This B-vitamin has been in the limelight as a potent cholesterol-lowering agent that rivals some prescription drugs in effectiveness. But niacin in its various forms also shows promise in the prevention and treatment of depression, arthritis and a host of other ailments.
What it is?
Also known as vitamin B3, niacin is available as a supplement in two forms: nicotinic acid (or nicotinate) and niacinamide. The body can also make niacin by converting the amino acid tryptophan – found in eggs, milk and poultry – into the vitamin. About half of the niacin supplied by the average diet comes from the body's processing of tryptophan.
In supplement form, both nicotinic acid and niacinamide can satisfy your nutritional requirement for this B-vitamin, but each has its own specific role in treating disease.
What it does?
Niacin is needed to release energy from carbohydrates. It is also involved in controlling blood sugar, keeping skin healthy, and maintaining the proper functioning of the nervous and digestive systems.
High doses of niacin raise HDL ('good') cholesterol while lowering LDL ('bad') cholesterol and triglyceride levels. In fact, studies show that niacin may be more effective than prescription cholesterol-lowering drugs in reducing the risk of heart disease, mainly because it is one of the few agents known to boost HDL. The cholesterol-lowering form of niacin is nicotinic acid, which must be taken under medical supervision, as it can cause skin flushing and, at high doses, liver damage.
Niacin relaxes blood vessels, making it useful for circulatory problems, such as intermittent claudication (a painful cramping in the calf caused by poor blood circulation that often occurs after walking) and Raynaud's disease (a disorder characterized by numbness and often pain in the hands or feet when exposed to cold).
Niacin also helps to foster healthy brain and nerve cells, and there's some evidence that niacinamide can ease depression, anxiety and insomnia. Niacinamide seems to have an anti-inflammatory effect, which may benefit those with rheumatoid arthritis. It may also help to heal damaged cartilage, making it potentially valuable for osteoarthritis. High doses of niacinamide may reverse the development of type I diabetes – the form that typically appears before the age of 30 – if it is given early enough. This therapy should be tried only under medical supervision.
- Lowers cholesterol.
- May improve circulation.
- May ease symptoms of arthritis.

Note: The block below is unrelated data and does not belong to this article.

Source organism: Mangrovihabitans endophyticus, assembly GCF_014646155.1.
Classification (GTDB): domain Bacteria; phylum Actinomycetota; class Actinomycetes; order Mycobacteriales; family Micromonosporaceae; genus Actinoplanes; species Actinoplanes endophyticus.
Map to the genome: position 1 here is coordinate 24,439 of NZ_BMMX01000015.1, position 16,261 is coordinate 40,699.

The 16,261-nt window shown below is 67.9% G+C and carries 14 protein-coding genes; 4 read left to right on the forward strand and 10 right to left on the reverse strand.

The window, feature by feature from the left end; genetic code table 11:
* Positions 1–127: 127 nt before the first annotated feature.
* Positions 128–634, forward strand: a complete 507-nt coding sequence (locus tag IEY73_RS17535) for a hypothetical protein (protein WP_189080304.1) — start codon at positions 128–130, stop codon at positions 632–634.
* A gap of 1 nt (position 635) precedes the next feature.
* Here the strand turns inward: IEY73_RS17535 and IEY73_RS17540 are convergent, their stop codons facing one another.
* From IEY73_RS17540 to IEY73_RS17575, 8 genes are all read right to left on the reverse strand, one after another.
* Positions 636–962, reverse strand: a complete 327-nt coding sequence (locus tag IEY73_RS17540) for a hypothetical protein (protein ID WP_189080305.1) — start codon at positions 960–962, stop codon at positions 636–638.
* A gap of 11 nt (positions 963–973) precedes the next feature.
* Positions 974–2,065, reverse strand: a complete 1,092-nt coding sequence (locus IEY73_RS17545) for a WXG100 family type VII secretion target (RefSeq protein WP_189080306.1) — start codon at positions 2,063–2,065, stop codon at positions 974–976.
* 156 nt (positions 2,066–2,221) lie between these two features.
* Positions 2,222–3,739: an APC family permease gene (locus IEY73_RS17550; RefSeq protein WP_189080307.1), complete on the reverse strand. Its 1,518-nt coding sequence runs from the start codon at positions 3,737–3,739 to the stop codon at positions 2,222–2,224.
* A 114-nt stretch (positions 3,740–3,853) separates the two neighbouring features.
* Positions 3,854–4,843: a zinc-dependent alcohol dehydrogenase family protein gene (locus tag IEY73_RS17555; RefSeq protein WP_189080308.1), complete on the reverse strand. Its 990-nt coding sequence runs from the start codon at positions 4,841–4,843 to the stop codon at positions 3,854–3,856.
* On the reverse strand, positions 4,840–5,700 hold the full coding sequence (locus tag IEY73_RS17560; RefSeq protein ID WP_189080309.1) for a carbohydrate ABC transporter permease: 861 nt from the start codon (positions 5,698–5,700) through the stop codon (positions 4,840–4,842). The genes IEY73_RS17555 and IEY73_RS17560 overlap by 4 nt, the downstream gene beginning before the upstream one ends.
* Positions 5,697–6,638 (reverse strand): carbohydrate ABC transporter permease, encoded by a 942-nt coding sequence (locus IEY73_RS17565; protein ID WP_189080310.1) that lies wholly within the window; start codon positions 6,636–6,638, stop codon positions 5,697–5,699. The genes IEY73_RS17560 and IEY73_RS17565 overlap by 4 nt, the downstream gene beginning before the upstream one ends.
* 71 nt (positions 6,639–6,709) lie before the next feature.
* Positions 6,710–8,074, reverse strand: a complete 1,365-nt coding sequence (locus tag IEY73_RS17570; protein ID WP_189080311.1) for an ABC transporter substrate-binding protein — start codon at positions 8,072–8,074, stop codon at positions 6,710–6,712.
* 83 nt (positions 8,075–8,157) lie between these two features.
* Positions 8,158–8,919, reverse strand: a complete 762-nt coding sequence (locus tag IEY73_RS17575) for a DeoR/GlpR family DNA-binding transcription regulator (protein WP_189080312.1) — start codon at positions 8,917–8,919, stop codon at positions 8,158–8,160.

- May relieve depression.
- Consult your doctor before using any form of niacin if you have any of the following conditions: diabetes, low blood pressure, bleeding problems, glaucoma, gout, liver disease or ulcers. All can be aggravated by niacin.
- If you take a daily therapeutic dose of 1000 mg or more of any form of niacin, see a doctor every three months to have your liver enzymes measured.
- Reminder: If you have a medical or psychiatric condition, talk to your doctor before taking supplements.
How much you need?
The RDI for niacin is 13 mg for women and 19 mg for men daily. But much higher doses are needed to lower cholesterol and treat other disorders.
If you get too little
A slight niacin deficiency can cause patches of irritated skin, appetite loss, indigestion and weakness. Severe deficiencies (which are practically nonexistent in industrialized countries) result in pellagra, a debilitating disease. Symptoms include a rash in areas exposed to sunlight, vomiting, a bright red tongue, fatigue and memory loss.
If you get too much
Therapeutic doses of nicotinic acid may cause stomach upset, flushing and itching of the skin, and liver damage. (At high doses, niacinamide also may harm the liver.) But if you're taking any form of niacin for long periods, ask your doctor to do periodic blood tests to monitor your liver.
How to take it?
For lowering cholesterol or treating Raynaud's disease: Take 500 mg of niacin three times a day. When trying to reduce cholesterol, use the vitamin for two months; if your cholesterol levels are unchanged, stop taking the supplement.
For anxiety and depression: Take 50 mg of niacin a day; this dosage can usually be found in a vitamin B complex.
For insomnia: Take 500 mg of niacinamide one hour before bedtime.
For arthritis: Take 1000 mg of niacinamide three times a day, but only under a doctor's supervision.
Guidelines for use
Take any form of niacin with meals or milk to decrease the likelihood of stomach upset. Don't take therapeutic doses of any form of niacin if you take cholesterol-lowering prescription drugs.
Niacin is found in foods high in protein, such as chicken, beef, fish and nuts. Breads, cereals and pasta are often enriched with niacin. Though they're low in niacin, milk and other dairy products, as well as eggs, are good sources of the vitamin because they're high in tryptophan.
- Don't use over-the-counter timed-release niacin. It was developed to stop the skin flushing that high doses of nicotinic acid can cause, but studies show that it can damage the liver.
- In a US study of niacin's effect on high cholesterol, participants who took niacin supplements had a 17% drop in LDL ('bad') cholesterol levels, a 16% rise in HDL ('good') cholesterol levels and an 18% reduction in triglyceride levels.
- In a study of niacinamide's effect on osteoarthritis, researchers found that people who took it for 12 weeks experienced more joint flexibility, less inflammation and less need for anti-inflammatory drugs than those who were given a placebo.
Did you know?
Pasta is often enriched with niacin. But you'd have to eat about 7 cups of cooked pasta to meet the RDI for this vitamin